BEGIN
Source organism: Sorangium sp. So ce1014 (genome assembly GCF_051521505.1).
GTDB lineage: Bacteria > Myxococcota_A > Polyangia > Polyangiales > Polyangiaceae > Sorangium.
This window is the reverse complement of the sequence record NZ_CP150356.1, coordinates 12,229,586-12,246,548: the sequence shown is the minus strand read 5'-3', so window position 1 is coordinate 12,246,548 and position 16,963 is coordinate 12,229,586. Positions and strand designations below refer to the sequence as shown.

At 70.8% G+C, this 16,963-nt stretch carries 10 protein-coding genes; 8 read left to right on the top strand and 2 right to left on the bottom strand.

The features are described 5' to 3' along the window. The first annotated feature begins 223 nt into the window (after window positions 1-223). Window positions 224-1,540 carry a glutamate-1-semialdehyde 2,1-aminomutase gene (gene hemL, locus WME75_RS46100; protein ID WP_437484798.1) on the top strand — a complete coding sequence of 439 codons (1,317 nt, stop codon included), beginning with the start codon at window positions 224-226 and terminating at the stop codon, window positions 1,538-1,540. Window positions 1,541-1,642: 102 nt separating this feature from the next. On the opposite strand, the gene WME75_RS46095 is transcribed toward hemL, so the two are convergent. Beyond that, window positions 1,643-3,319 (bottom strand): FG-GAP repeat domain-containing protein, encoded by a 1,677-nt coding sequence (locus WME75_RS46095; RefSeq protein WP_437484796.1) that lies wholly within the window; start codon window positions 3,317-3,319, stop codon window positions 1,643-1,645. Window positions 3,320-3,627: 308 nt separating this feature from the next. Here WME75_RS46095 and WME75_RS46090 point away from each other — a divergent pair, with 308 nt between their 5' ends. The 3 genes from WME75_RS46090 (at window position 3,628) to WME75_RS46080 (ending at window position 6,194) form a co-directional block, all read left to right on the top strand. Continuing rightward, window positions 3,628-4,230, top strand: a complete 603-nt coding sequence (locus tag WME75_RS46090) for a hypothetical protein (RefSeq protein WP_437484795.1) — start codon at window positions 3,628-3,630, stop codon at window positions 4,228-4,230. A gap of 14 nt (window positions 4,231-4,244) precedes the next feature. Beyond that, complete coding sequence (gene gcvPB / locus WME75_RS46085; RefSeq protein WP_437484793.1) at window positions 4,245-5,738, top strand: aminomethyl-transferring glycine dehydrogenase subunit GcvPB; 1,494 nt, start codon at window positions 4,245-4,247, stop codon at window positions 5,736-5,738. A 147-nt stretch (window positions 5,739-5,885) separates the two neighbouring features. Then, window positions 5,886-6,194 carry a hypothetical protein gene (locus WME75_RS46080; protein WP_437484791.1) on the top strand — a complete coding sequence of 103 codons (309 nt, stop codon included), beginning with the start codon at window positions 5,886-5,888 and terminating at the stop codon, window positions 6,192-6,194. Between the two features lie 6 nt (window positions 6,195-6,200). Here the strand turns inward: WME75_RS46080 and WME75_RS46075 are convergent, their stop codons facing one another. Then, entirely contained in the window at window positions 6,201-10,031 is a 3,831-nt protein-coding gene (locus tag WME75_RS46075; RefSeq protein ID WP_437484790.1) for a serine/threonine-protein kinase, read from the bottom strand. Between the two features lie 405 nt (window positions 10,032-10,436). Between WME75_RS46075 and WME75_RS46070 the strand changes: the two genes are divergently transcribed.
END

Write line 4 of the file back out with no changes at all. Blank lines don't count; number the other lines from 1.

At 70.8% G+C, this 16,963-nt stretch carries 10 protein-coding genes; 8 read left to right on the top strand and 2 right to left on the bottom strand.